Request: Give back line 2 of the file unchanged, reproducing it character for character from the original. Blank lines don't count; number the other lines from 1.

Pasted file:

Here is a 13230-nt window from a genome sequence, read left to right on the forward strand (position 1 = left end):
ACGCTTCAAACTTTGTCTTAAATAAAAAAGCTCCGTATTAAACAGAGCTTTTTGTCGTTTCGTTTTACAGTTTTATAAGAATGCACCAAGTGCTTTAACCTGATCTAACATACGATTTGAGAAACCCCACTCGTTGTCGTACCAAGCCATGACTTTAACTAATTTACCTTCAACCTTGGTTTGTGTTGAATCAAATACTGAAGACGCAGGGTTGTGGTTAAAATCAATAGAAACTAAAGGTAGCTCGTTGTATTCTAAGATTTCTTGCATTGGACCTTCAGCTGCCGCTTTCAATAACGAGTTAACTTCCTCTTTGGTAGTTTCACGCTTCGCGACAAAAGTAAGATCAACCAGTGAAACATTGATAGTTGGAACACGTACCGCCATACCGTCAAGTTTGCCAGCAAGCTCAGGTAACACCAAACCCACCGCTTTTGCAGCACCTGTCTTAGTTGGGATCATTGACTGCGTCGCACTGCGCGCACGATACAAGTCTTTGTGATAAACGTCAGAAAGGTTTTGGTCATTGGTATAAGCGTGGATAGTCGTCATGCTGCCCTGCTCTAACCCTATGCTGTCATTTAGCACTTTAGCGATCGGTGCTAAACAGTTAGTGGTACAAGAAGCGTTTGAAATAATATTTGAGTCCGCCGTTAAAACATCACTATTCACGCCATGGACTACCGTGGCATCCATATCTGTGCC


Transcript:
ACGCTTCAAACTTTGTCTTAAATAAAAAAGCTCCGTATTAAACAGAGCTTTTTGTCGTTTCGTTTTACAGTTTTATAAGAATGCACCAAGTGCTTTAACCTGATCTAACATACGATTTGAGAAACCCCACTCGTTGTCGTACCAAGCCATGACTTTAACTAATTTACCTTCAACCTTGGTTTGTGTTGAATCAAATACTGAAGACGCAGGGTTGTGGTTAAAATCAATAGAAACTAAAGGTAGCTCGTTGTATTCTAAGATTTCTTGCATTGGACCTTCAGCTGCCGCTTTCAATAACGAGTTAACTTCCTCTTTGGTAGTTTCACGCTTCGCGACAAAAGTAAGATCAACCAGTGAAACATTGATAGTTGGAACACGTACCGCCATACCGTCAAGTTTGCCAGCAAGCTCAGGTAACACCAAACCCACCGCTTTTGCAGCACCTGTCTTAGTTGGGATCATTGACTGCGTCGCACTGCGCGCACGATACAAGTCTTTGTGATAAACGTCAGAAAGGTTTTGGTCATTGGTATAAGCGTGGATAGTCGTCATGCTGCCCTGCTCTAACCCTATGCTGTCATTTAGCACTTTAGCGATCGGTGCTAAACAGTTAGTGGTACAAGAAGCGTTTGAAATAATATTTGAGTCCGCCGTTAAAACATCACTATTCACGCCATGGACTACCGTGGCATCCATATCTGTGCC